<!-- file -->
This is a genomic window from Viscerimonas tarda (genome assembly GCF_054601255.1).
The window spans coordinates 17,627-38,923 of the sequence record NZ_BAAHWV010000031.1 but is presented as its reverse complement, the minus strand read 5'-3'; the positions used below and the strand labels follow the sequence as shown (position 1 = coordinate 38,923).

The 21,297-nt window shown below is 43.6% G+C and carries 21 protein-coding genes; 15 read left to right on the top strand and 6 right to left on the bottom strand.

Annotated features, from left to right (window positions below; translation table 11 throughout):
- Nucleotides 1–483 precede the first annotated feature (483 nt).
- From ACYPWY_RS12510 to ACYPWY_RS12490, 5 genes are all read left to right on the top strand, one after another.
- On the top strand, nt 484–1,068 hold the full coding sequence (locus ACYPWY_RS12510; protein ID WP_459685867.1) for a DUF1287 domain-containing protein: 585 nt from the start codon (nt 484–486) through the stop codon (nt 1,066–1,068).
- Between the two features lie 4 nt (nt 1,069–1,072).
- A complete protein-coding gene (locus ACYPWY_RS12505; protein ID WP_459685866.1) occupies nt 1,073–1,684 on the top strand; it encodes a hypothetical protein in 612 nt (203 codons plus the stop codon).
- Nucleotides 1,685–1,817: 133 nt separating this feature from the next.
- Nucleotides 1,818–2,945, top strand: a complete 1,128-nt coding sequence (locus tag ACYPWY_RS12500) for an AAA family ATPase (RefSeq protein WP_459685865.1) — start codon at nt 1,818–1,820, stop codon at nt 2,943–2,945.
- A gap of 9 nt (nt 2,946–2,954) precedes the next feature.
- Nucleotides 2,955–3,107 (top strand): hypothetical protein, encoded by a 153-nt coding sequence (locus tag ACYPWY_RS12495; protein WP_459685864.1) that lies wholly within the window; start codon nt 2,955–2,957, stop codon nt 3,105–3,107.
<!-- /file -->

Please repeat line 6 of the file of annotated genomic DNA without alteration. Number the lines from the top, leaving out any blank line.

- From ACYPWY_RS12510 to ACYPWY_RS12490, 5 genes are all read left to right on the top strand, one after another.